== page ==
Pharma cold chain: is our industry ready, willing and scalable?

The pharmaceutical cold chain includes numerous participants – David Lewandowski discusses why this must be scalable to ensure efficient delivery of a COVID-19 vaccine.

Pharma requirement for cold chain

The word sounds easy enough to understand, but putting it in the context of the cold chain, scalable can mean several things. All of them good.

In its simplest form, scalability is the ability to scale up or down; the capacity to be changed in size or scale. This applies to research, production, storage, transport, delivery and planning, all of which are segments in the cold chain.

In terms of information technology, scalability is the ability of a computing process to be used or produced in a range of capabilities. Again, when we say software, we are talking about a component of nearly every stage in the cold chain. Research, lab services, production, storage, transport and more.

In its most relevant meaning to the pharma industry, scalability is a characteristic of an organisation, system, model or function to perform under an expanding workload or scope. A system that can scale up and down will be able to maintain and even increase the level of performance or efficiency even if it is tested by larger operational demands.

Cold chain logisitcsNow more than ever, with the surge of research and development into COVID-19 vaccines and personalised therapies, pharma requires a scalable cold chain complete with temperature-controlled logistics and inventory management.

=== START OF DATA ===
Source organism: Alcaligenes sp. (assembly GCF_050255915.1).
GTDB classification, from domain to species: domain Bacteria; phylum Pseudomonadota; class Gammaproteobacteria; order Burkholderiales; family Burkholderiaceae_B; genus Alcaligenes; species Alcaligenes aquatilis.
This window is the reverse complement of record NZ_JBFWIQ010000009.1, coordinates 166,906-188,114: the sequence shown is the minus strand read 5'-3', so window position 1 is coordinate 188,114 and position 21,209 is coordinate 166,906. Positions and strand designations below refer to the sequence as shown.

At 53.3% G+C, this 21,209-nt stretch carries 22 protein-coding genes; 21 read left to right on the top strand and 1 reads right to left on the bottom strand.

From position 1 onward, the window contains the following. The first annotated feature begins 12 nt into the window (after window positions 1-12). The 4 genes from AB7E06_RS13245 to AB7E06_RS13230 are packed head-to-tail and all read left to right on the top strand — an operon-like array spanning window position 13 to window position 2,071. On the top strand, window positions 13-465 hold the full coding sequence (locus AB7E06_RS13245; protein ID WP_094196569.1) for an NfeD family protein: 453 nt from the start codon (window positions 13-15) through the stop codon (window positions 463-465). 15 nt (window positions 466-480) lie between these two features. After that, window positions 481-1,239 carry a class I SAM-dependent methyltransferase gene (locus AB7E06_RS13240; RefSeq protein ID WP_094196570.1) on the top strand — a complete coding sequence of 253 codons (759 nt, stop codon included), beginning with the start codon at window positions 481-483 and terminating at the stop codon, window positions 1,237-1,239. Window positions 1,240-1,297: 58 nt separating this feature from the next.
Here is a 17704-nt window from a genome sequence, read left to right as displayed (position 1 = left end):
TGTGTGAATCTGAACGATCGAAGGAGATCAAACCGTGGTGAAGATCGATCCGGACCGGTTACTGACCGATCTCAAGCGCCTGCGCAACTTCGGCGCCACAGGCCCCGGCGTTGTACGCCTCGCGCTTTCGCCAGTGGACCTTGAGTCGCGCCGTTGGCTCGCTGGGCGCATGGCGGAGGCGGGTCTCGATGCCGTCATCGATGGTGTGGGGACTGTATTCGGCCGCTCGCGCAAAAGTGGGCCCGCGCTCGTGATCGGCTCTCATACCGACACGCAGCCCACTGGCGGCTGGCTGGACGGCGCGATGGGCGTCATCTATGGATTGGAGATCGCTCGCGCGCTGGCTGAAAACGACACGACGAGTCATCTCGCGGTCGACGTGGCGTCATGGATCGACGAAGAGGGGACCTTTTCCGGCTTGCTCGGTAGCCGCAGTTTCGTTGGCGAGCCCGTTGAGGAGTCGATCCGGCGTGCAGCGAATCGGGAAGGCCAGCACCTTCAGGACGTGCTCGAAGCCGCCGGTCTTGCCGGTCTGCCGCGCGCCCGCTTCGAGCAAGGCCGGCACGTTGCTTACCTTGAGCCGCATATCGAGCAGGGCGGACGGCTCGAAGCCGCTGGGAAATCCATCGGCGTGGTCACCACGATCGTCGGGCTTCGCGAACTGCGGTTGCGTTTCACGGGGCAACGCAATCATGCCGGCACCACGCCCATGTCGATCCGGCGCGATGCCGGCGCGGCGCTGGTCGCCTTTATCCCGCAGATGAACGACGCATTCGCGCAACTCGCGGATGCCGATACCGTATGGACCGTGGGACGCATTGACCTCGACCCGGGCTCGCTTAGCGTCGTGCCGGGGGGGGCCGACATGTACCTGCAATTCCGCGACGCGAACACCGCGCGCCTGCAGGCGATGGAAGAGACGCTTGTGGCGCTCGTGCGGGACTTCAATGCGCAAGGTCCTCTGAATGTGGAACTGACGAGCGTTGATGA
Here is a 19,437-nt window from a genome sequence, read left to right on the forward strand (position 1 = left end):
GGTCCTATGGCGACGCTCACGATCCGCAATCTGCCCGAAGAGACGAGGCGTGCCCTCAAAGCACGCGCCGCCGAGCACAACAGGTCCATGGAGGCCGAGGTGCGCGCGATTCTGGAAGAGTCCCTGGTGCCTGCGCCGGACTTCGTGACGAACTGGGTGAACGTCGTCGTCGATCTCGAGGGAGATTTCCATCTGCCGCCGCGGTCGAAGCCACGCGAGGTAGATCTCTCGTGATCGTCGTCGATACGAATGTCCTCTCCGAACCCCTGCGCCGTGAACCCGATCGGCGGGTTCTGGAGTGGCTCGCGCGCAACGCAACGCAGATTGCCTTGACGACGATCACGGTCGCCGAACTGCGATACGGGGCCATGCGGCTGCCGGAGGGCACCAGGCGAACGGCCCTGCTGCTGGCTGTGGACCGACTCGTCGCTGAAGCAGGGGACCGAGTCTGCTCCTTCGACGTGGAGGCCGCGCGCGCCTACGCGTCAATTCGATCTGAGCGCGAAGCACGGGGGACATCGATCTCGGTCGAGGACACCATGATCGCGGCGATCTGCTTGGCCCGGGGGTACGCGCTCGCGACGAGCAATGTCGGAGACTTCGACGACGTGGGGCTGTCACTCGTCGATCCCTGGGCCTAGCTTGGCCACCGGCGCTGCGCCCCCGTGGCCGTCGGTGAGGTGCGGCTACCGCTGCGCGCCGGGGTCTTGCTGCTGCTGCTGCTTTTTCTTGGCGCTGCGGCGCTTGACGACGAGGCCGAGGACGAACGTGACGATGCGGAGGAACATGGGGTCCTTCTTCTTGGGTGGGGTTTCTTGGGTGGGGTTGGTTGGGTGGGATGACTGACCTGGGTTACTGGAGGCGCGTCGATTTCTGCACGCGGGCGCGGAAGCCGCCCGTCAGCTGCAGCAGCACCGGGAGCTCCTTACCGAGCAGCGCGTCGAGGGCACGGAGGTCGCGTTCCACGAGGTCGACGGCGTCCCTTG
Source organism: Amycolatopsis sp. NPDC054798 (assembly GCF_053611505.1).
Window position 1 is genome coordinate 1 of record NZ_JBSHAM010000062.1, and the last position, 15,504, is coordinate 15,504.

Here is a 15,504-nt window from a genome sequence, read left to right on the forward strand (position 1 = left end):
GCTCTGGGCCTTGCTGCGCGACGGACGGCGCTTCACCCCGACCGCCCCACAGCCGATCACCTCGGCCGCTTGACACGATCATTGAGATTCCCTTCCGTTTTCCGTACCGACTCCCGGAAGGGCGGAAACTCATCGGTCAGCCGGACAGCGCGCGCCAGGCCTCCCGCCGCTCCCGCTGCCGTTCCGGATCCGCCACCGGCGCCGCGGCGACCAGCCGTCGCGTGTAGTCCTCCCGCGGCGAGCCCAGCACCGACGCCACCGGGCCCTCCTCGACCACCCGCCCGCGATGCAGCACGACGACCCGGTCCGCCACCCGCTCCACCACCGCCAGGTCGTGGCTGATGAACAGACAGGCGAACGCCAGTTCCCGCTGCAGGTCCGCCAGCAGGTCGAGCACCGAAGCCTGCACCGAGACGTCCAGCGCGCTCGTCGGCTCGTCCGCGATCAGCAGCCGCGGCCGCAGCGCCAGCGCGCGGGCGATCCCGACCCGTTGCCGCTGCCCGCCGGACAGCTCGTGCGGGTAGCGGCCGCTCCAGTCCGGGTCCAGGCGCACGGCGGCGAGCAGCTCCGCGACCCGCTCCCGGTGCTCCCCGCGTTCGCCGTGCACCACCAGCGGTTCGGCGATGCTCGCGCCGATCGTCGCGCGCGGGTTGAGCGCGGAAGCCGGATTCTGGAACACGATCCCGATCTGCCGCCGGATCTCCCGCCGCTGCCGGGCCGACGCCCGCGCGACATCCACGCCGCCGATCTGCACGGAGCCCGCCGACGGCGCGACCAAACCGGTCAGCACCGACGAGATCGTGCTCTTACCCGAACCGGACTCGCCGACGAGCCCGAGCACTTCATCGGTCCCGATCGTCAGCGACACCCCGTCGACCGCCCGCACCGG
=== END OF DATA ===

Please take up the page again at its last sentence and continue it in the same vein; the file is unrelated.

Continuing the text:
The evolution of COVID-19 vaccine availability and distribution (known as Project Warp Speed in the US), has resonated in the community with everyone from scientists to logistics providers ramping up their capabilities.

In fact, a recent article on bioprocessing insights1 makes a compelling case for process intensification in the wake of staffing challenges. These two components will necessitate automation to support scalable, repeatable and documented processes that are in place and ready to use.

Starting with automation

In formulating a plan for scalability in the cold chain, automation must come first. The notion of automation is essential, especially since today’s pharma cold chain is getting even colder2 to sustain COVID-19 vaccine delivery and the growth of cell and gene therapies that require lower storage and shipping temperatures.

Liquid nitrogen (LN2)-based automated storage systems can add repeatable process control and hold samples longer in emergencies than mechanical freezers by a factor of 16 (96 hours versus six). Automated systems also have added advantages such as maximising sample integrity and enabling researchers to manage collections more efficiently.

Automated storage also considers every possible weakness in preserving the cold chain. It gives researchers precise cold-chain handling and documentation along with efficient inventory interactions while not exposing entire freezer collections to temperature fluctuations during retrieval. Lastly, LN2 automated storage systems also come with the advantage of scalability.

Navigating a complex cold chain